Alaska Natives & Rural Alaska
Senator Lisa Murkowski stands among the most respected members of Congress on matters pertaining American Indians, Alaska Natives, and Native Hawaiian people. She was the first member of the Alaska Congressional Delegation to earn the National Congress of American Indians’ coveted Congressional Leadership Award and the National Indian Health Board’s Jake White Crow Award for Lifetime Achievement. Senator Murkowski was a founding director of the Center for Native American Youth at the Aspen Institute and has been selected on multiple occasions by the National Congress of American Indians to deliver the congressional response to the annual State of Indian Nations address.
Senator Murkowski chairs the Senate Interior and Related Agencies Appropriations Subcommittee which funds the Bureau of Indian Affairs and the Indian Health Service. She is a senior member of the Senate Committee on Indian Affairs, on which she has served for the past thirteen years. Senator Murkowski served as Vice Chairman and Ranking Member of the Indian Affairs Committee from 2007 – 2009, during which she shepherded the first reauthorization of the Indian Health Care Improvement Act in more than a decade, as well as the landmark Tribal Law and Order Act through the Senate. As Chairman of the Senate Energy and Natural Resources Committee Senator Murkowski oversees implementation of the Alaska Native Claims Settlement Act and the Alaska National Interest Lands Conservation Act, including its crucial subsistence provisions.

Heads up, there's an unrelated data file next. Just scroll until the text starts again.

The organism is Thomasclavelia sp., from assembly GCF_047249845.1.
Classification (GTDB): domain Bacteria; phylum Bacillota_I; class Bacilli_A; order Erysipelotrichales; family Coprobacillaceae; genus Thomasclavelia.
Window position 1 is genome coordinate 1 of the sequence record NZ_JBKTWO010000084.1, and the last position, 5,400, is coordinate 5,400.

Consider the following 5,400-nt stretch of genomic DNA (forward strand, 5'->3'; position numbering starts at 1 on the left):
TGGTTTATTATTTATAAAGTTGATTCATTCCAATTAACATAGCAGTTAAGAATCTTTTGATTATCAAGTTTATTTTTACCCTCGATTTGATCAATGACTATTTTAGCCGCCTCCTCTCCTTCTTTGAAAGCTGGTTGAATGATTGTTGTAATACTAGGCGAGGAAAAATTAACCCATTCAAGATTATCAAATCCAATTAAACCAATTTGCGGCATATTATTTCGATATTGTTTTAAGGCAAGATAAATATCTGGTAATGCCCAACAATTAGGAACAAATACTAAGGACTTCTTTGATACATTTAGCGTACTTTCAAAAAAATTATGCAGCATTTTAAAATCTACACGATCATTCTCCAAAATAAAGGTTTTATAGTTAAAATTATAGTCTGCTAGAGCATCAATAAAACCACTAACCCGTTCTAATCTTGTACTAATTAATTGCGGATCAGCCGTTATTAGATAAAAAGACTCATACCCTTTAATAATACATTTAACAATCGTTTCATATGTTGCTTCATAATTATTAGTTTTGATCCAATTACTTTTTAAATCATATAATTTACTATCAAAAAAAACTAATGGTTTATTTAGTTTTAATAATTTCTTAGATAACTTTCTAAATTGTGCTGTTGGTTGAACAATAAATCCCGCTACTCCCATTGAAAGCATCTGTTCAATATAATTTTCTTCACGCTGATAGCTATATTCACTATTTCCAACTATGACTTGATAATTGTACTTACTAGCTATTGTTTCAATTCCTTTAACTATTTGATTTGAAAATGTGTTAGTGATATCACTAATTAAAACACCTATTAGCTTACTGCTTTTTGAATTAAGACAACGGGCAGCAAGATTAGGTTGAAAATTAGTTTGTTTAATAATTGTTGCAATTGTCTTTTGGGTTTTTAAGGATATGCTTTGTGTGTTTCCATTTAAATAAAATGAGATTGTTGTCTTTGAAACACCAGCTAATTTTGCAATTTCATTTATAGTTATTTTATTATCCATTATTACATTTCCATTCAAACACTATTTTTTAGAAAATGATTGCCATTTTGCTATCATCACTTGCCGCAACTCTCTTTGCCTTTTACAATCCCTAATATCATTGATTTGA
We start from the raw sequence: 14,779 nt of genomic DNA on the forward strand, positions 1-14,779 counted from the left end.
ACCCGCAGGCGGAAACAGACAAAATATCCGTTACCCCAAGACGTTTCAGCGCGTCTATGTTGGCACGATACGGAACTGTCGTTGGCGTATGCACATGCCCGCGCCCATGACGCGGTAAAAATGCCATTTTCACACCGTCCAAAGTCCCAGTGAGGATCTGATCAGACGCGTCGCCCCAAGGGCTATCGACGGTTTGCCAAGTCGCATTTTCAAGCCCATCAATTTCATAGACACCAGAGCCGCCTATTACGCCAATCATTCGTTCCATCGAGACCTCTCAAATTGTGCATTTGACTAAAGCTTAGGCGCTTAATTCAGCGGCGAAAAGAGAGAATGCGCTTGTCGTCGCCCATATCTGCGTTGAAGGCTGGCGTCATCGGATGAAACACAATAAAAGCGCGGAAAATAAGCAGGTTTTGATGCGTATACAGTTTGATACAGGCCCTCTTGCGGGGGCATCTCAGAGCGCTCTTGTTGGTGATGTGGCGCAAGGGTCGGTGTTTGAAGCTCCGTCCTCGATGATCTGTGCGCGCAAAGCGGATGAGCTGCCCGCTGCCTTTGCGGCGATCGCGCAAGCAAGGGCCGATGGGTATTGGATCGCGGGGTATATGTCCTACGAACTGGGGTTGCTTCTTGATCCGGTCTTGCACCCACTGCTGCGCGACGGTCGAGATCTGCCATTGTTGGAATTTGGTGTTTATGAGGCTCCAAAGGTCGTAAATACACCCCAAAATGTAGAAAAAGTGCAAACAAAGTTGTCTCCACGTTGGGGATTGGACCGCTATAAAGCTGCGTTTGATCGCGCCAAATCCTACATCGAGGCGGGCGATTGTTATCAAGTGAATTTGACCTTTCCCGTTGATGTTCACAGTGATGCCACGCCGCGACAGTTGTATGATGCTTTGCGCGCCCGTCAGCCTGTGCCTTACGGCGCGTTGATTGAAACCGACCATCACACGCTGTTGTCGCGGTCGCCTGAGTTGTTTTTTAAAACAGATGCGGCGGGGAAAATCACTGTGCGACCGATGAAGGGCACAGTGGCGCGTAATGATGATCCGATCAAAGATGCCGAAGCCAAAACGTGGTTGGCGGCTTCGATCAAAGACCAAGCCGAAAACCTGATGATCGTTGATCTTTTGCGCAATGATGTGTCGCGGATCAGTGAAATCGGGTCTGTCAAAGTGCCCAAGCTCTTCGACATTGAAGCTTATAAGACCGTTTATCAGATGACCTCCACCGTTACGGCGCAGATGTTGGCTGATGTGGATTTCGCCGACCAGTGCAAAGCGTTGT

Securing a promising future for Native youth is one of Senator Murkowski's highest priorities. Senator Murkowski takes great pride in her 2006 legislation which made it possible for more Alaska Native Corporations to make stock available to Native youth born after 1971. Senator Murkowski leverages her seat on the Senate Health, Education, Labor, and Pensions Committee to advocate for Alaska Native education and Native language preservation. She has joined with Democratic colleague Senator Heidi Heitkamp of North Dakota in advancing the Alyce Spotted Bear and Walter Soboleff Commission on Native Children Act.
Senator Murkowski is a long-standing proponent of meaningful and in-depth consultation between federal and tribal governments. In response to complaints from Alaska tribal governments that the Bureau of Indian Affairs denied them access to tribal court funds, Senator Murkowski appropriated funds to enable tribes in PL 280 states to support their tribal courts. And last year the Fish and Wildlife Service agreed to re-designate Saxman as a rural community for subsistence purposes after Senator Murkowski filed legislation to end a decade of impasse.
Senator Murkowski works with Alaska Native communities and residents in rural Alaska on a wide range of issues including energy, infrastructure, veterans’ health care, and food security.